Plus, come on… just because some baddies are on our team now doesn’t mean they’re not gonna be some trouble.
Nrama: When planning a whole line like this, what are the tenets you keep in mind about what space each book occupies? How will X-Men inform what goes on in Excalibur, Marauders, and so forth?
White: We definitely worked in planning out the books to make sure they all felt like their own things - that they all tackled different aspects of the larger world of Krakoa and mutantkind. They all have different mission-statements and go in different directions.
That said, they all tell pieces of the tale of our new Krakoan nation, and those pieces are parts of a whole, so things that happen in X-Men will affect the other books, and things that happen in the other books will affect X-Men, and they will cross-pollenate one another as well. Characters will pop up from one book in another, events will be referred to…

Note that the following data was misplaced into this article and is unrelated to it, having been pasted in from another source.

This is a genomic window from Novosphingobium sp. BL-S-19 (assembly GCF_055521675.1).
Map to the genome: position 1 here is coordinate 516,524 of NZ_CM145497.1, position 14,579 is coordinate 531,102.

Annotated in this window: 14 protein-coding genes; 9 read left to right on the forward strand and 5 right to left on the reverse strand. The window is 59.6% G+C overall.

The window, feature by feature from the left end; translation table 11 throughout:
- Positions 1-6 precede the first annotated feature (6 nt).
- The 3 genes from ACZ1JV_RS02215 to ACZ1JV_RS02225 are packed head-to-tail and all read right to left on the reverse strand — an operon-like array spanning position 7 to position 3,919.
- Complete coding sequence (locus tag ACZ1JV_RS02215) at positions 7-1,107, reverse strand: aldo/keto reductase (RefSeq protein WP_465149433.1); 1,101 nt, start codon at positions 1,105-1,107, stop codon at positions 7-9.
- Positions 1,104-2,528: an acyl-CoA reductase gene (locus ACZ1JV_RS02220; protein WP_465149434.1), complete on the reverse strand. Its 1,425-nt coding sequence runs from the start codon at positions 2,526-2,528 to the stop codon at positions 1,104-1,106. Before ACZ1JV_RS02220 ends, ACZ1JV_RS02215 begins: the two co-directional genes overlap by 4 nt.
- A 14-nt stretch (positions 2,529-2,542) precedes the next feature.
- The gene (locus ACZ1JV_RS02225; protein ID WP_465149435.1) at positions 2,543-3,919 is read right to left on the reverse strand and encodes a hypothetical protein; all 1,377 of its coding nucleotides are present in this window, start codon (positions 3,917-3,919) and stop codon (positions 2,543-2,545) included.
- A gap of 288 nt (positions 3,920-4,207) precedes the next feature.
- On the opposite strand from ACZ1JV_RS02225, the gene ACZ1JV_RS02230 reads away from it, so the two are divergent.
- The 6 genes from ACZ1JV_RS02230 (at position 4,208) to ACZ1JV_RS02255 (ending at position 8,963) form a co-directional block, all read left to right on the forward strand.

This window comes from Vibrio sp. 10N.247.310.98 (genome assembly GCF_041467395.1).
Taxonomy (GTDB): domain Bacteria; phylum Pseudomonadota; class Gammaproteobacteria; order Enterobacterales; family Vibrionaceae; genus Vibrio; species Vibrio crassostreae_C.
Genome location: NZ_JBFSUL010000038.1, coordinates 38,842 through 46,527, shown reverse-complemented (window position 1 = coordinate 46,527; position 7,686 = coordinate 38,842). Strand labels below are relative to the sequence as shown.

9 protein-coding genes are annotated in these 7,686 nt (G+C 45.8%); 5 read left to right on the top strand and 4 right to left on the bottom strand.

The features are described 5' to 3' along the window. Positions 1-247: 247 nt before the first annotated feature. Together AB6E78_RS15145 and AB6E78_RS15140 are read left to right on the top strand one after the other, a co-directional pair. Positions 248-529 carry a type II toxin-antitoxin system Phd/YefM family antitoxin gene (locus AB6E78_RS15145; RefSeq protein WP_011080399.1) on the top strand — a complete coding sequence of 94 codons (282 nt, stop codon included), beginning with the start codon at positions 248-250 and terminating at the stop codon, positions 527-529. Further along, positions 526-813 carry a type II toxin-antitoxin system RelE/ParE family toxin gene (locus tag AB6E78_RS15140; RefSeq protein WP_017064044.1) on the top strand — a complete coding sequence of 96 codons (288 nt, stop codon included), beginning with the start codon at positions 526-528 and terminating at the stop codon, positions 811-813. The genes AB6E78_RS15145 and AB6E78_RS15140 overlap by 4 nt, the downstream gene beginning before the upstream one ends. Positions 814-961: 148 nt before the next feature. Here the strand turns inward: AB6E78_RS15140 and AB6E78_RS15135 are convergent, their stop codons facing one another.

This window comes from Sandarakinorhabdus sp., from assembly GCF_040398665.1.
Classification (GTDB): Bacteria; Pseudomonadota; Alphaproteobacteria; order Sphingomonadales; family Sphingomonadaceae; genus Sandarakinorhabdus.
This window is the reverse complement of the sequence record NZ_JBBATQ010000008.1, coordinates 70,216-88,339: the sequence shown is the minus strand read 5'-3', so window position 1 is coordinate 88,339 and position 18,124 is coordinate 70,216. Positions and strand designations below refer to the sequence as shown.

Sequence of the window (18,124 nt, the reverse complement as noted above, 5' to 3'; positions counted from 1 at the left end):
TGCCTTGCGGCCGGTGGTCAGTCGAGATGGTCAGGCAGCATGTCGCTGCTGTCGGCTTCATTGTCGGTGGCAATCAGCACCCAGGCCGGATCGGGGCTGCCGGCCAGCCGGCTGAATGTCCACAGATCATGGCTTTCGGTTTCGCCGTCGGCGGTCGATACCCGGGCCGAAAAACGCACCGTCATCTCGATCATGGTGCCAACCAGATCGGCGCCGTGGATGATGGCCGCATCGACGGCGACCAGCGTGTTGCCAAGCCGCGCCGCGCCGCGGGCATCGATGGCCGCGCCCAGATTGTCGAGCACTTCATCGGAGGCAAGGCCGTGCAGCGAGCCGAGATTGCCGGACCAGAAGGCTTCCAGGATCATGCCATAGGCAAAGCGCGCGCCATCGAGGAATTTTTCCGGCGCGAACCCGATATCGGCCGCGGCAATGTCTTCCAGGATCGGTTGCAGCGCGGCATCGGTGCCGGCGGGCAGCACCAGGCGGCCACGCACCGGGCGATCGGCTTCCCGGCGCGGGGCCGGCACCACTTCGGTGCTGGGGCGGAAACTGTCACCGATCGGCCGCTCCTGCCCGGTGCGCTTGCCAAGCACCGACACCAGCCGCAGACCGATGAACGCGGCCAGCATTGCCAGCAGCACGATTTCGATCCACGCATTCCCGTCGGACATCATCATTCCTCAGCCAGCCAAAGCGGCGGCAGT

Nrama: Jonathan Hickman and Leinil Yu are a dynamite creative team. How has it been as an editor watching them come together and develop their relationship as creators?
White: Well, they have a history together from back in the Avengers office, so they were both extremely excited to work together again. Mostly, I just need to get out of the way other than to give them deadlines -they are both pros.
White: On that note, what that they’ve come up with for this series has most surprised you?
White: There is a group of new villains in issue #3 of this series that no one is expecting in any capacity. Including me.
Nrama: X-Men has traditionally been a cutting edge title for Marvel, defining artistic movements and storytelling styles throughout superhero comics. What makes X-Men and “Dawn of X” such a big moment for Marvel history and for the X-Men?